Furthermore, in 2015, the Citizen Lab released a report documenting how Netsweeper technology was used to block Internet content during the armed conflict in Yemen and following the dictates of the Houthis, a Yemeni rebel group. Content-filtering in this case included a wider variety of political content and the entire .il (Israel) domain. As access to information is a critical factor in any context—particularly during an armed conflict and where civilians rely on the Internet for news to stay safe and communicate—this represented a particularly serious human rights abuse.
As noted by the Citizen Lab and other organizations, this use of Netsweeper’s technology has threatened a number of internationally-protected human rights, including the right to freedom of opinion and expression, the freedom to seek, receive, and impart information and ideas, protections against discrimination, minority protection, and the rights to liberty and security of the person. International human rights institutions have taken a similarly critical view of Internet-filtering technology. For example, in General Comment No. 34, the United Nations (UN) Human Rights Committee noted that article 19 of the International Covenant on Civil and Political Rights (ICCPR) protects all forms of expression, including “electronic and internet-based modes of expression.” In his 2011 report, the UN Special Rapporteur on the promotion and protection of all human rights, civil, political, economic, social and cultural rights, including the right to development, Frank La Rue, described how “blocking and filtering” represented one “restriction on the right of individuals to express themselves through the Internet” and noted that “States’ use of blocking or filtering technologies is frequently in violation of their obligation to guarantee the right to freedom of expression” under international human rights law. A number of other regional and international human rights instruments have declared that freedom of expression applies to the Internet and that “[m]andatory blocking of entire websites, IP addresses, ports, network protocols or types of uses (such as social networking) is an extreme measure” that can “only be justified in accordance with international standards.” Further, content filtering systems “which are not end-user controlled are a form of prior censorship and are not justifiable as a restriction on freedom of expression.” In short, the use of Netsweeper technology by importing countries in the filtering and blocking of websites and content violates internationally-protected human rights.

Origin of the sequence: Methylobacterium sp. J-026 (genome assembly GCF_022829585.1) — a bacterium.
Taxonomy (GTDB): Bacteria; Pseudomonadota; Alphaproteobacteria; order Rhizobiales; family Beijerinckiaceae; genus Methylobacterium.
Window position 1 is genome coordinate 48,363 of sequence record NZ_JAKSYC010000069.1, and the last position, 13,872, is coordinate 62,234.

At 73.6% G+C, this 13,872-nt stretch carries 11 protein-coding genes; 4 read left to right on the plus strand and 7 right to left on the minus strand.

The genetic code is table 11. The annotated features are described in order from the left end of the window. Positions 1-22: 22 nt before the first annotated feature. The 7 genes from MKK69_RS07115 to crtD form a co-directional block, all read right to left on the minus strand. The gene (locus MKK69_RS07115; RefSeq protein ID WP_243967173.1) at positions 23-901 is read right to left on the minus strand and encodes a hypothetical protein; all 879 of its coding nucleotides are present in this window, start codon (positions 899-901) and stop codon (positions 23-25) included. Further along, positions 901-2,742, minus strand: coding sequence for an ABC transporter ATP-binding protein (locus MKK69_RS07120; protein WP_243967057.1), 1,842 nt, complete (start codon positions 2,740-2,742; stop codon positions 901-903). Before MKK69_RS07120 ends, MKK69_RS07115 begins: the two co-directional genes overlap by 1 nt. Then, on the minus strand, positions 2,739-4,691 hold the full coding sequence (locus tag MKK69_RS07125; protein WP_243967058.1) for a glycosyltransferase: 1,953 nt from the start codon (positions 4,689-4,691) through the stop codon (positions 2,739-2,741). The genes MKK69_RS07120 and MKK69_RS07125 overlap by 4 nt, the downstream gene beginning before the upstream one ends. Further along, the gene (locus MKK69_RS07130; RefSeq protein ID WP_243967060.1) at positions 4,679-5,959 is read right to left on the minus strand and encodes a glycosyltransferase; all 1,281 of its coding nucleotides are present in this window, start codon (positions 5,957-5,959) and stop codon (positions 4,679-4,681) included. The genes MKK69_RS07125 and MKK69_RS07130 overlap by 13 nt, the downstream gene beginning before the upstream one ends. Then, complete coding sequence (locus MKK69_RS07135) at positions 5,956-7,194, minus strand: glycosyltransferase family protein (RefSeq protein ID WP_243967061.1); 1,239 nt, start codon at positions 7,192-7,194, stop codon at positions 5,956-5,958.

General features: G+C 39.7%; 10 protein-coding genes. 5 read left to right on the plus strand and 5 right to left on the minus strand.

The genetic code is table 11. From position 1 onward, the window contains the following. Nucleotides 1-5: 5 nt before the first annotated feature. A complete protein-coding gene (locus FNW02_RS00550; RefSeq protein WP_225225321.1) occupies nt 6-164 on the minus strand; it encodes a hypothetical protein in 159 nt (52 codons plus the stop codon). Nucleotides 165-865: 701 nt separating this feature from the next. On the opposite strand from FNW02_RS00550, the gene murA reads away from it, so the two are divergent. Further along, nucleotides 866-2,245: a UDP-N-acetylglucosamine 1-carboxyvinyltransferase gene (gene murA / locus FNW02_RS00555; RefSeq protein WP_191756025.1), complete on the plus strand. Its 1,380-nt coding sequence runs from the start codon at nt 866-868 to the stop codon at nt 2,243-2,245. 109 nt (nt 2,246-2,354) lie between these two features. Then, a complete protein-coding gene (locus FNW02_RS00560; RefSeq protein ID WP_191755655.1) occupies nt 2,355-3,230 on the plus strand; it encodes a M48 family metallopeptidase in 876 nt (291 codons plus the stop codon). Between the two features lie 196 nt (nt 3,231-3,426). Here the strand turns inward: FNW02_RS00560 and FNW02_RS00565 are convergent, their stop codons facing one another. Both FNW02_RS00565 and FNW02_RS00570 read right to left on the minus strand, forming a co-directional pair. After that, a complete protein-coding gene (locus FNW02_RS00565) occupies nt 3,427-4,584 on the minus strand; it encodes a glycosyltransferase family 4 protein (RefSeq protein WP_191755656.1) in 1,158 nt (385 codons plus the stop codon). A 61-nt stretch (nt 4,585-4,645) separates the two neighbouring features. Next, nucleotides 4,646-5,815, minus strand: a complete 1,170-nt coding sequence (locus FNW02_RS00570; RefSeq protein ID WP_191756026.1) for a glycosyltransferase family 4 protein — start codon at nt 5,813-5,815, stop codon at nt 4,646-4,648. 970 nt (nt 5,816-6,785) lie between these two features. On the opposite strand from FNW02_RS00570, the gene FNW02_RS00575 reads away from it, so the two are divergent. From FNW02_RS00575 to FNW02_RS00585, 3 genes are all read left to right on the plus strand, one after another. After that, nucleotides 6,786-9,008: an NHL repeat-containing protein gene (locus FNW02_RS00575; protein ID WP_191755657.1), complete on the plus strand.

Sandvine’s Deep Packet Inspection Technology
Sandvine is a US-based technology company that produces networking equipment primarily used by large Internet service providers (ISPs). Originally founded in Waterloo, Ontario in 2001, the company was purchased in 2017 by US-based private equity firm Francisco Partners and merged with Procera Networks into a combined entity named Sandvine. The company maintains offices in Waterloo and a number of other locations around the world. It sells a suite of networking devices, including deep packet inspection (DPI) technology. While DPI is used by ISPs for innocuous purposes like traffic management, the same technology can be used to block access to websites or to inject malicious traffic targeting specific users or content.